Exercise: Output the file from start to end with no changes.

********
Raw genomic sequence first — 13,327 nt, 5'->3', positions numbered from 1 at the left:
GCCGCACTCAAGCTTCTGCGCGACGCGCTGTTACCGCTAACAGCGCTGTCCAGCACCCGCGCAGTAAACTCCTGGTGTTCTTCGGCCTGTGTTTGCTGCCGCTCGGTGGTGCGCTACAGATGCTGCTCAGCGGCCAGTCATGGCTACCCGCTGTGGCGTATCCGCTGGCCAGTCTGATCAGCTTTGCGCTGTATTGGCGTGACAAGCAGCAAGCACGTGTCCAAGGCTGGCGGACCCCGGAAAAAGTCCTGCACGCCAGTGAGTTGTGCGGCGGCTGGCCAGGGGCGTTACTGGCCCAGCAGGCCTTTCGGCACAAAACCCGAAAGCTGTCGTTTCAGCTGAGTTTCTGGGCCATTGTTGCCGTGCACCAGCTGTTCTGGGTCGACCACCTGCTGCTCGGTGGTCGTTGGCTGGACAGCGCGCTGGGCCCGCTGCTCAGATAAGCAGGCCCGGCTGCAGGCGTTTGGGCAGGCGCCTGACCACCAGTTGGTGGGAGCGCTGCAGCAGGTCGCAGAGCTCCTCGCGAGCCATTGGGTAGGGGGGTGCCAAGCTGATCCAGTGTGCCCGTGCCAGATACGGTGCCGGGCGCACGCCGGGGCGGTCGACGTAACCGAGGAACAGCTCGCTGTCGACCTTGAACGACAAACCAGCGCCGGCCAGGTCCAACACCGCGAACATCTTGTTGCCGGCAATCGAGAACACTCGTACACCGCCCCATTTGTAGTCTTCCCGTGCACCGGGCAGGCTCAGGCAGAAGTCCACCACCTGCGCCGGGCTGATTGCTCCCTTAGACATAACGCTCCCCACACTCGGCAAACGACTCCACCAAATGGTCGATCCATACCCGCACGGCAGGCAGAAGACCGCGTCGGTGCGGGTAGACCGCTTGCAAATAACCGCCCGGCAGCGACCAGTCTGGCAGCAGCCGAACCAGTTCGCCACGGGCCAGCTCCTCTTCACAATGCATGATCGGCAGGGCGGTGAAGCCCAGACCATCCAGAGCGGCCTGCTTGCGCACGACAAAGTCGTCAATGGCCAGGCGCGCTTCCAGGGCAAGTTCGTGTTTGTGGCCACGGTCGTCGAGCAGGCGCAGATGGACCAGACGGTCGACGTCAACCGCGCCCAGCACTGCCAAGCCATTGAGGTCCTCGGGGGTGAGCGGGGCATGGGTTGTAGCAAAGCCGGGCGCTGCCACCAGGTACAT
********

Raw genomic sequence first — 13,327 nt, 5'->3', positions numbered from 1 at the left:
GCCGCACTCAAGCTTCTGCGCGACGCGCTGTTACCGCTAACAGCGCTGTCCAGCACCCGCGCAGTAAACTCCTGGTGTTCTTCGGCCTGTGTTTGCTGCCGCTCGGTGGTGCGCTACAGATGCTGCTCAGCGGCCAGTCATGGCTACCCGCTGTGGCGTATCCGCTGGCCAGTCTGATCAGCTTTGCGCTGTATTGGCGTGACAAGCAGCAAGCACGTGTCCAAGGCTGGCGGACCCCGGAAAAAGTCCTGCACGCCAGTGAGTTGTGCGGCGGCTGGCCAGGGGCGTTACTGGCCCAGCAGGCCTTTCGGCACAAAACCCGAAAGCTGTCGTTTCAGCTGAGTTTCTGGGCCATTGTTGCCGTGCACCAGCTGTTCTGGGTCGACCACCTGCTGCTCGGTGGTCGTTGGCTGGACAGCGCGCTGGGCCCGCTGCTCAGATAAGCAGGCCCGGCTGCAGGCGTTTGGGCAGGCGCCTGACCACCAGTTGGTGGGAGCGCTGCAGCAGGTCGCAGAGCTCCTCGCGAGCCATTGGGTAGGGGGGTGCCAAGCTGATCCAGTGTGCCCGTGCCAGATACGGTGCCGGGCGCACGCCGGGGCGGTCGACGTAACCGAGGAACAGCTCGCTGTCGACCTTGAACGACAAACCAGCGCCGGCCAGGTCCAACACCGCGAACATCTTGTTGCCGGCAATCGAGAACACTCGTACACCGCCCCATTTGTAGTCTTCCCGTGCACCGGGCAGGCTCAGGCAGAAGTCCACCACCTGCGCCGGGCTGATTGCTCCCTTAGACATAACGCTCCCCACACTCGGCAAACGACTCCACCAAATGGTCGATCCATACCCGCACGGCAGGCAGAAGACCGCGTCGGTGCGGGTAGACCGCTTGCAAATAACCGCCCGGCAGCGACCAGTCTGGCAGCAGCCGAACCAGTTCGCCACGGGCCAGCTCCTCTTCACAATGCATGATCGGCAGGGCGGTGAAGCCCAGACCATCCAGAGCGGCCTGCTTGCGCACGACAAAGTCGTCAATGGCCAGGCGCGCTTCCAGGGCAAGTTCGTGTTTGTGGCCACGGTCGTCGAGCAGGCGCAGATGGACCAGACGGTCGACGTCAACCGCGCCCAGCACTGCCAAGCCATTGAGGTCCTCGGGGGTGAGCGGGGCATGGGTTGTAGCAAAGCCGGGCGCTGCCACCAGGTACAT